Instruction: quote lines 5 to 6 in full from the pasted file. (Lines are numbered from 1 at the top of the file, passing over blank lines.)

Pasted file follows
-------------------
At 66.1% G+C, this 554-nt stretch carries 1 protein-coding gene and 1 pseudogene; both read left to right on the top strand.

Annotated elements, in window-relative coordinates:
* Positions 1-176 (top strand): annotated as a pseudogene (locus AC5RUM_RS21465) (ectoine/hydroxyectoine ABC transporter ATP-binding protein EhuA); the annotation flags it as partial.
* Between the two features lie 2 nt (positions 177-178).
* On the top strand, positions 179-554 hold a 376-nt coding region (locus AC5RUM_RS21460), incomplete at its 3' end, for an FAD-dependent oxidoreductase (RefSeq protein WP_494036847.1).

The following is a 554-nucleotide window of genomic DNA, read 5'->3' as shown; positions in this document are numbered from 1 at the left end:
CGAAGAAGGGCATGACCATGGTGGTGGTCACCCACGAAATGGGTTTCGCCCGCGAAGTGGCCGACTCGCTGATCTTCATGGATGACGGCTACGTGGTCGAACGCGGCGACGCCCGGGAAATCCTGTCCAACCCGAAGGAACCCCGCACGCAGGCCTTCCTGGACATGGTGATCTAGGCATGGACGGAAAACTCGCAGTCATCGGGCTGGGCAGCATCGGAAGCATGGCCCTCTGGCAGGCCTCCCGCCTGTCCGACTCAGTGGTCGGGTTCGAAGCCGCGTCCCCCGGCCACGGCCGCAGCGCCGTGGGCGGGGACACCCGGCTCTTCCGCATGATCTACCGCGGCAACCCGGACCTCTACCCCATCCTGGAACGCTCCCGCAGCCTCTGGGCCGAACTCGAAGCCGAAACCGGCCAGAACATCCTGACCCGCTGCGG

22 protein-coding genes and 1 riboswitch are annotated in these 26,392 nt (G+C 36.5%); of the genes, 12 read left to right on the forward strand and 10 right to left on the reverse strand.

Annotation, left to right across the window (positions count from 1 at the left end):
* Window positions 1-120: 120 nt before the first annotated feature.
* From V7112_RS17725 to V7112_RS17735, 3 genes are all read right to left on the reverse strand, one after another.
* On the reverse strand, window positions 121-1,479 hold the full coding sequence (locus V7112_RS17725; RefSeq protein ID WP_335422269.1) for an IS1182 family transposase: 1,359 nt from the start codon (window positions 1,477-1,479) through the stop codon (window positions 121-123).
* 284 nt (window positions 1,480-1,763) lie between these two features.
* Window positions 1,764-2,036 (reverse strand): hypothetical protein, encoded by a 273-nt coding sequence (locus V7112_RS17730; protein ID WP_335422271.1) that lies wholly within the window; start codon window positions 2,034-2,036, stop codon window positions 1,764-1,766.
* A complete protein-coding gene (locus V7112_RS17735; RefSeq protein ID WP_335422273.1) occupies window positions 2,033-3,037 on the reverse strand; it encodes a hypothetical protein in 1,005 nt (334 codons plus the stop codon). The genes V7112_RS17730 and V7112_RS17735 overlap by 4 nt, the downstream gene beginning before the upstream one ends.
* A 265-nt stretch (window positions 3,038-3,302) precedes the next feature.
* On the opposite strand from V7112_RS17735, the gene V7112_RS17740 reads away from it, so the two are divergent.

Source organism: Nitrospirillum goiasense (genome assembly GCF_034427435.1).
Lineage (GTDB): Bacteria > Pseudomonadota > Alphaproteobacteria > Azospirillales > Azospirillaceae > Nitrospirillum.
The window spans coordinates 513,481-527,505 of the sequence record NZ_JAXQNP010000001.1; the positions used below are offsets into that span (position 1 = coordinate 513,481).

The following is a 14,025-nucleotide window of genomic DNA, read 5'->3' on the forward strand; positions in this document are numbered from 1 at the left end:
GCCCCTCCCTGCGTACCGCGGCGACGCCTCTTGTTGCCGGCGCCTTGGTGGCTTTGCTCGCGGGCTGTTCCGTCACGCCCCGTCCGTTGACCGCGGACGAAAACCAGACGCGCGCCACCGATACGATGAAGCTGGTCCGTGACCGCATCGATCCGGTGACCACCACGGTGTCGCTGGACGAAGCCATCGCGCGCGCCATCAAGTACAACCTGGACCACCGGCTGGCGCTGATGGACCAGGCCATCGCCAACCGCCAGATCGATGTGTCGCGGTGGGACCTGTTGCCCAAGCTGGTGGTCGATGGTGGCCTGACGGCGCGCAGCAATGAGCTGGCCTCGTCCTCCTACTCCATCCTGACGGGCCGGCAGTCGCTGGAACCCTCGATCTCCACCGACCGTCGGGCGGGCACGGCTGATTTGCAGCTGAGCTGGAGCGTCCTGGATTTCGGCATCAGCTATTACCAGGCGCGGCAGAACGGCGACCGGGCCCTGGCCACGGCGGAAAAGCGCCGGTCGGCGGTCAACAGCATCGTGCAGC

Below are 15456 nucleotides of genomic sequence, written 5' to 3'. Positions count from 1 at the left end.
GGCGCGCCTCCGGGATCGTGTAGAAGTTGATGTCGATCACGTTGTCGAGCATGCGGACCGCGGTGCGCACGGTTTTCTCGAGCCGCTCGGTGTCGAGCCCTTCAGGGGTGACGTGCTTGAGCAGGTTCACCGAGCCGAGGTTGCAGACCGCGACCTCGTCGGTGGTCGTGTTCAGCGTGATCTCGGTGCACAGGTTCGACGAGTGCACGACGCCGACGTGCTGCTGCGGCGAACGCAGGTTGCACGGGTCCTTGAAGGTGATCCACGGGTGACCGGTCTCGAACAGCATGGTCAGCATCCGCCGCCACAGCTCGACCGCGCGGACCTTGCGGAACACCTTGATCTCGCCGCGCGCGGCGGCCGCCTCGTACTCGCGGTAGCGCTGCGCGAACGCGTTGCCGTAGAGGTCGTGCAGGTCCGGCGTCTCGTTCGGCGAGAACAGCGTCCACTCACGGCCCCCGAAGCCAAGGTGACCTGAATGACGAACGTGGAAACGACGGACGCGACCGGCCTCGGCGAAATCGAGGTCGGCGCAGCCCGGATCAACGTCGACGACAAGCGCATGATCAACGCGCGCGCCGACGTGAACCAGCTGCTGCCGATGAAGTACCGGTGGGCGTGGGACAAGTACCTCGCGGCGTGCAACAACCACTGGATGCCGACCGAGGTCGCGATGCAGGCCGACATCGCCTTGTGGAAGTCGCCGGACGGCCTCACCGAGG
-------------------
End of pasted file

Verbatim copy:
* On the top strand, positions 179-554 hold a 376-nt coding region (locus AC5RUM_RS21460), incomplete at its 3' end, for an FAD-dependent oxidoreductase (RefSeq protein WP_494036847.1).

The following is a 554-nucleotide window of genomic DNA, read 5'->3' as shown; positions in this document are numbered from 1 at the left end: